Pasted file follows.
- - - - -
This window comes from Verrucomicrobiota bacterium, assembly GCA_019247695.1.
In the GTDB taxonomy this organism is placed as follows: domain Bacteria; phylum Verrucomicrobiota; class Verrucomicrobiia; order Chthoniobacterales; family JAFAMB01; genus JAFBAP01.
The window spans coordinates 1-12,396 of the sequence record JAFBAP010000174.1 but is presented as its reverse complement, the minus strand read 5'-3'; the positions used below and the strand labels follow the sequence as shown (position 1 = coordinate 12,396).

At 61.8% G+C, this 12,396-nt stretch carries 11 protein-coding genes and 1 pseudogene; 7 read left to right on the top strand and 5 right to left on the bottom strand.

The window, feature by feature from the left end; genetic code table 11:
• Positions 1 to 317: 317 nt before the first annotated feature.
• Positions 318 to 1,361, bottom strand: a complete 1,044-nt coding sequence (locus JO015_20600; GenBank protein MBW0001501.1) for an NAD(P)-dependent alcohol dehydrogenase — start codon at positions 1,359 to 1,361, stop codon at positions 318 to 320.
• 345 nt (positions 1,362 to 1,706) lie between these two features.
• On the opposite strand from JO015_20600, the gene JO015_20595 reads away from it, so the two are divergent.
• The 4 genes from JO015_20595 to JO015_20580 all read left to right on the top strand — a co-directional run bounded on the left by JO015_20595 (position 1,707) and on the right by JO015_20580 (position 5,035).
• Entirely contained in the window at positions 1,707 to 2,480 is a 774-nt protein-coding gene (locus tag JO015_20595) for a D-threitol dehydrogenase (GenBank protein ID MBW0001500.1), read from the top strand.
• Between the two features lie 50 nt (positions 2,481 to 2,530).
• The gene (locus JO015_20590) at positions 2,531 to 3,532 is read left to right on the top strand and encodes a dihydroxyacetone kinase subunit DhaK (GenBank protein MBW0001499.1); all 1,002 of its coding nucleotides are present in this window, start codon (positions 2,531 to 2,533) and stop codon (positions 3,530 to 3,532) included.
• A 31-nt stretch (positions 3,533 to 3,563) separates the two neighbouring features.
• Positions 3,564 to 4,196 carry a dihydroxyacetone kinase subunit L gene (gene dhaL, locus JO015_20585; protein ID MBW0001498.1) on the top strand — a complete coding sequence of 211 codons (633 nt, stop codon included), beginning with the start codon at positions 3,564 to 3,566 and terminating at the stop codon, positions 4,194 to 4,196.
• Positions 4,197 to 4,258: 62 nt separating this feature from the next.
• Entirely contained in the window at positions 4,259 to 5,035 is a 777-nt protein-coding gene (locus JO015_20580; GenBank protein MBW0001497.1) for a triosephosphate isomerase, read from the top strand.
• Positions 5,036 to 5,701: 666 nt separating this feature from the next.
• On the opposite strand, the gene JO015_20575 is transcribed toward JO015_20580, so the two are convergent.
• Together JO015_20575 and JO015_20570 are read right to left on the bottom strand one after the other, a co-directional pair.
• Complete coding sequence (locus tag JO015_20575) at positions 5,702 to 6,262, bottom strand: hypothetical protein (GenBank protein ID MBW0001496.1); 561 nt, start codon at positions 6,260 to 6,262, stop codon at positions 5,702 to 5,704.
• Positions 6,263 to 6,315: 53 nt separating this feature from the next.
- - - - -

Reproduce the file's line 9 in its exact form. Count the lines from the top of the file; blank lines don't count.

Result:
• On the opposite strand from JO015_20600, the gene JO015_20595 reads away from it, so the two are divergent.